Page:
I’ve encountered several times the need to make copies of a DB2 database from one system to another. Maybe because the database has some data I need in my local environment, or I just need to change its name (I haven’t seen an easy way to do this). I’ll provide the steps I’ve done to do this, which works to do backups and restore them on a Windows or Linux system.
The example I’ll provide will be from Linux to Windows:
1) Connect to the Linux system with a user with DB2 privileges (that can connect to a database, run db2, db2move, db2look commands, etc).
2) Create a new folder and cd into it (we’ll create lots of files in it).
3) Run command: db2move DATABASE_NAME export
This last command exports the database DATA.
4) Run command: db2look –d DATABASE_NAME –e –a –o db2look.sql
Note: This has the options I use/need. For a complete set of options please see https://www.ibm.com/support/knowledgecenter/en/SSEPGG_11.1.0/com.ibm.db2.luw.admin.cmd.doc/doc/r0002051.html
This last command exports the database STRUCTURE.
Now we have all we need to make a copy of the database in the Windows system (or any other system).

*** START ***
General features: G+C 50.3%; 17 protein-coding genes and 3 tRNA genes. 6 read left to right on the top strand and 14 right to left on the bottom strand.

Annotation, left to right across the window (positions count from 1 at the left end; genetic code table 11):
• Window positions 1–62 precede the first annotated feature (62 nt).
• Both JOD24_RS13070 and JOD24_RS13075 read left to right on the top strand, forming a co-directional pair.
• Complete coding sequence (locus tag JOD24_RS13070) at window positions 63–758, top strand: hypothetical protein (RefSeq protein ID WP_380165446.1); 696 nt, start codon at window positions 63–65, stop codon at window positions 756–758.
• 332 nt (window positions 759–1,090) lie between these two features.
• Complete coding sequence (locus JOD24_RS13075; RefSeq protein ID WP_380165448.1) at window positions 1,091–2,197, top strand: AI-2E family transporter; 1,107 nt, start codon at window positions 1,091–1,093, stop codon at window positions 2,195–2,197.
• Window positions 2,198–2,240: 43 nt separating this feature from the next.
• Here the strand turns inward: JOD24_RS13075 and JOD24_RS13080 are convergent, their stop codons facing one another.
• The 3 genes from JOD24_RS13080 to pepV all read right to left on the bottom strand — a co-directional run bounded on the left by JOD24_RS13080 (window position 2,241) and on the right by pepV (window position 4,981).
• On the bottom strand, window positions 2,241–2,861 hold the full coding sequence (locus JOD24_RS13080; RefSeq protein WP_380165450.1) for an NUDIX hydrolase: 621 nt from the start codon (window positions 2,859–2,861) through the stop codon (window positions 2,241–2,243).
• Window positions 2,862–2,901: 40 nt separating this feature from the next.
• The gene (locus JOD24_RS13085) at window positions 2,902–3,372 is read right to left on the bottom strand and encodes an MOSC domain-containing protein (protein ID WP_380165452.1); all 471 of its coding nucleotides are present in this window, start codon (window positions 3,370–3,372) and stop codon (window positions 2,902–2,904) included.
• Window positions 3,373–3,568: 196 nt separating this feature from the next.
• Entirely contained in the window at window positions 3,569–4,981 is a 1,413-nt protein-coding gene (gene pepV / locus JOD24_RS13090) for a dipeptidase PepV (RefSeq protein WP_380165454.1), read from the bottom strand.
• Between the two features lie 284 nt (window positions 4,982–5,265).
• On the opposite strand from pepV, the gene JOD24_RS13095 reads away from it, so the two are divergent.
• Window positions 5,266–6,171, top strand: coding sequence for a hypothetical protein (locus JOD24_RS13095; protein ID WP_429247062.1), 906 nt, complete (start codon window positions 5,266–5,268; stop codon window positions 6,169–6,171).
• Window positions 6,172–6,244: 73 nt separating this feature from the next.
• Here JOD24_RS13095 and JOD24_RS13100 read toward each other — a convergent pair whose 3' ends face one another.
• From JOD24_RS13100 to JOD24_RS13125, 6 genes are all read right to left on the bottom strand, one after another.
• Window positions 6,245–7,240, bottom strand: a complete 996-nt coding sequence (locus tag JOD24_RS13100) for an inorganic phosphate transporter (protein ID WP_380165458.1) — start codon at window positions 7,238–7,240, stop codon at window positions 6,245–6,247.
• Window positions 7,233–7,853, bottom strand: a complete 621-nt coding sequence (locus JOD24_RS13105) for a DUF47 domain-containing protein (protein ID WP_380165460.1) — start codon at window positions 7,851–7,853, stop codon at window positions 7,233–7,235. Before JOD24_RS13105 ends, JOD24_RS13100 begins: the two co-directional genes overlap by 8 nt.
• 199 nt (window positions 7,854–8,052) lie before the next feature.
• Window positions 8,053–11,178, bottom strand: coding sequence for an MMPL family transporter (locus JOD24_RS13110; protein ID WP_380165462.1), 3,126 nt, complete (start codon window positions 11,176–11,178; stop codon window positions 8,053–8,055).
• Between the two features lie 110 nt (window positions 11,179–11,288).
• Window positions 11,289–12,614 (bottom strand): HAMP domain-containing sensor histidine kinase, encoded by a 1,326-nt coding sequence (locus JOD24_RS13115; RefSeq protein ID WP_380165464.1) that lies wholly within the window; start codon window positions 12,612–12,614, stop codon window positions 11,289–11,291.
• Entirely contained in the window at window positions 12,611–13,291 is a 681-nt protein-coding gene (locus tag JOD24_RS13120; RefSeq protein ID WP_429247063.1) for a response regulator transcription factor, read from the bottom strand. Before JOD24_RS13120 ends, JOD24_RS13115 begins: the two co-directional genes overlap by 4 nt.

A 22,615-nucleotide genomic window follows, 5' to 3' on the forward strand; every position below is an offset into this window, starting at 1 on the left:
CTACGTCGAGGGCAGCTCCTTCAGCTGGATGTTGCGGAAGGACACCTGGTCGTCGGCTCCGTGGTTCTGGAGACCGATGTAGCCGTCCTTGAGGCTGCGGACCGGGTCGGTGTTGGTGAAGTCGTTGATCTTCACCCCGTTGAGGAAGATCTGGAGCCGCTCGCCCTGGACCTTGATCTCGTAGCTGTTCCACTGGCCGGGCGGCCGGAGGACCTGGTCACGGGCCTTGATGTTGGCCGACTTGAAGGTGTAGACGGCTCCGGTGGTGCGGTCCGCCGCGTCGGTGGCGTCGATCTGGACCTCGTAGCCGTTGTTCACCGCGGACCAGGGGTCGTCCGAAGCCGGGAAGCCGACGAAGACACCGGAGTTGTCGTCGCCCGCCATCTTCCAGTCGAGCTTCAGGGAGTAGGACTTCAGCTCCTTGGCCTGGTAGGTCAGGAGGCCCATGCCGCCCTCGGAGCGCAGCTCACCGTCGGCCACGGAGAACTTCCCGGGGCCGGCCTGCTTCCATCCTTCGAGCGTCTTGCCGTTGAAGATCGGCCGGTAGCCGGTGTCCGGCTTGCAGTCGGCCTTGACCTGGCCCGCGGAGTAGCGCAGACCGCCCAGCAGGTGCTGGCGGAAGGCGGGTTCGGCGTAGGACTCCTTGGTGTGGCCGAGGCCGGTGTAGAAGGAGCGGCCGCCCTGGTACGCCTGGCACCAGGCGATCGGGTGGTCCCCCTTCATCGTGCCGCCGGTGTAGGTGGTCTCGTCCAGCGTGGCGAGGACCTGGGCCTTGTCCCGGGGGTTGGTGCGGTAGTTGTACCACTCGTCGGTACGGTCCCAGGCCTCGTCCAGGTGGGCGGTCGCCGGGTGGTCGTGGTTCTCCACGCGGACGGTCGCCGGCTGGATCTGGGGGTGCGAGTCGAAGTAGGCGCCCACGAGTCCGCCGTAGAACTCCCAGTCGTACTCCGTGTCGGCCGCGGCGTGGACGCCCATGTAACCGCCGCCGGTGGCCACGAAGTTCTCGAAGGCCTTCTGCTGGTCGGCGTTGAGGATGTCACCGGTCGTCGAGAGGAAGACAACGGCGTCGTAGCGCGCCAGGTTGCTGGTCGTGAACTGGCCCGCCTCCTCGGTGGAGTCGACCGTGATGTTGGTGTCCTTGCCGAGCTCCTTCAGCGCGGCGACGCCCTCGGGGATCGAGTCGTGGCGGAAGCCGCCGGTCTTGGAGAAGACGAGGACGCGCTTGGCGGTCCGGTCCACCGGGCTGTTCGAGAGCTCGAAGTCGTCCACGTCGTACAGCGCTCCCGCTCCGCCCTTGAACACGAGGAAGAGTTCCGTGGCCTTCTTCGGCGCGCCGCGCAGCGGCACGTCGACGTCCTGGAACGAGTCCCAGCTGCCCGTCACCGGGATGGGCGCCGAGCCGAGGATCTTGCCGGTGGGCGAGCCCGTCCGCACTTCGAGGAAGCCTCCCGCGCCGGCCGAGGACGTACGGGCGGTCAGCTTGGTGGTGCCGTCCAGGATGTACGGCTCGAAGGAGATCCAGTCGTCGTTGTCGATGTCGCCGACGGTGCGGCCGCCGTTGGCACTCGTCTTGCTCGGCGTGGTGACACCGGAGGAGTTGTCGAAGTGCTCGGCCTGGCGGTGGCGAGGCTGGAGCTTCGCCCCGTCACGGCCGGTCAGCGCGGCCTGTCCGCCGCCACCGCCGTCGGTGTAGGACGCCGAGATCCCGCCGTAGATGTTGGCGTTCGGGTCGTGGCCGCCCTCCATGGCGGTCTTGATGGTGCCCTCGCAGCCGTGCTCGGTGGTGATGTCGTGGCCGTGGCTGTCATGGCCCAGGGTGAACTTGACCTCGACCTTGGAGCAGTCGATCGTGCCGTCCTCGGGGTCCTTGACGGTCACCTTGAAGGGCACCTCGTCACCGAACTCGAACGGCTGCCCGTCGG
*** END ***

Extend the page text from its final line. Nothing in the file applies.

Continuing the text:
5) Copy the folder we created in the Linux system to the Windows system.
6) Adjust (if needed) the db2look.sql script. Maybe you want to change the database name, schema authorization, etc.
7) Now, open your command prompt (with a user that can run db2, db2move, db2look commands).
8) Create the database with command: db2 create database DATABASE_NAME
9) Connect to the database with command: db2 connect to DATABASE_NAME
9.5) If you used the same options as I did for the db2look command (step 4) you may need to create the database tablespaces manually before the next step.
10) Run the db2look.sql script with command: db2 –tvsf db2look.sql
11) Load the data into the database with command: db2move DATABASE_NAME load
After doing this, the tables will be in CHECK PENDING state. To see all tables in that state connect to the database and run this query: SELECT tabname FROM syscat.tables WHERE status = 'C';
12) To switch the table back to a normal state, you can run the following: SET INTEGRITY for TABLE_NAME IMMEDIATE CHECKED;
Note: If you have lots of tables, or have circular relations, just use the same command but with all table names separated by commas, like: SET INTEGRITY for TABLE_NAME, TABLE2_NAME, TABLE3_NAME IMMEDIATE CHECKED;